Recommended Practice for Engineering Design in Timber
This new edition of CSA Standard O86, Code of Recommended Practice for Engineering Design in Timber, supersedes the first edition published in 1959.
CSA Standard 086 has been prepared to provide an engineering basis for design in wood products and some fastenings; It assumes the use of standard engineering design procedures and formulas, but includes engineering assumptions and formulas unique to these materials. It also includes data on applicable design methods, allowable unit stresses for materials, and allowable loads on fastenings. Some useful data, including the' methods used in assigning allowable unit stresses for lumber, are included in the Appendices.
When applied to buildings, CSA Standard» 086 is intended to be used in conjunction with the National Building Code of Canada, and is incorporated by reference in the 1970 edition of that Code. In the preparation of CSA Standard 086, liaison has been maintained with the Secretariat and appropriate Committees of the National Building Code of Canada, in order to assure that it is consistent throughout.
The first edition, published in 1959, brought together design information previously dispersed in technical periodicals and individual standards. In this second edition, revisions have been made to incorporate the results of the most recent research. Species groupings have been changed to conform to commercial practice, revised working stresses have been given, the scope of the plywood section has been broadened, and new material on fastenings is incorporated.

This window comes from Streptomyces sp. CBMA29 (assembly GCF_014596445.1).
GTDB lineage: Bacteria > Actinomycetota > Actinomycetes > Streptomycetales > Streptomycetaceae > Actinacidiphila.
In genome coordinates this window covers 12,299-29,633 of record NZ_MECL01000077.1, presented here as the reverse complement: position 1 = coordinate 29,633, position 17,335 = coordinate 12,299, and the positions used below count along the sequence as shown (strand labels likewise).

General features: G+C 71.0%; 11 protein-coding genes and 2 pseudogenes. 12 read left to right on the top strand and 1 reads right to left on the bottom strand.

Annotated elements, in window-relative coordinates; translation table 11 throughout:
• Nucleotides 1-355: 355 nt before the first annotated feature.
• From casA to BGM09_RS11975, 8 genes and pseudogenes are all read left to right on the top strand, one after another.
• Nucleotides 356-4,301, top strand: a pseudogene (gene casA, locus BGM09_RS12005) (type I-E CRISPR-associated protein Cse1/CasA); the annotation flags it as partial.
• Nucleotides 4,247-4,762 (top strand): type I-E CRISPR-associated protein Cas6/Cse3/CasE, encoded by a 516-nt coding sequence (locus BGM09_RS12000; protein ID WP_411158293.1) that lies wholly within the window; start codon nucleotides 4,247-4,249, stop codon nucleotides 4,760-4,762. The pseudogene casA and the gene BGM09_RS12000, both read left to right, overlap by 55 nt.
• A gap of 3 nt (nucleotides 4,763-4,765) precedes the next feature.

This Standard was prepared by a Committee of professional engineers, with balanced representation from producers of wood products, consulting engineers, universities, government, and others. The Committee received valuable advice and counsel from five Subcommittees, covering sawn lumber, glued-laminated timber, plywood, poles and piles, and fastenings. Preparation of this edition took place over a three-year period, with the aid of many comments from interested segments of the general public.
This Standard sets out minimum requirements for the design of timber buildings and other structures of usual proportions. It should not be considered a textbook, and, of course, should be used only by competent engineers. When members or structures are of such specialized nature or complex treatment that the provisions of this Standard are not directly applicable, such competent engineers would be expected to provide minimum requirements equivalent to those set out in this Standard.
Cooperation of the Forest Products Laboratories of Canada, of the Department of Fisheries» and Forestry, Ottawa, the U.S. Forest Products Laboratory, the Division of Building Research of National Research Council, and of the research facilities of the University of British Columbia and of Nova Scotia Technical College, as well as the cooperation of many other research and academic organizations in Canada and the United States, is gratefully acknowledged.
This Standard was prepared by the CSA Committee on Engineering Design in Timber under the jurisdiction of the Sectional Committee on Structures, and was formally approved by these Committees.
This Standard provides design criteria for structurally graded lumber, lumber not structurally graded, glued-laminated timber, plywood, piling, pole construction, and major fastenings.
This Standard is intended for use in the design or appraisal of structures or structural elements made from wood or wood products.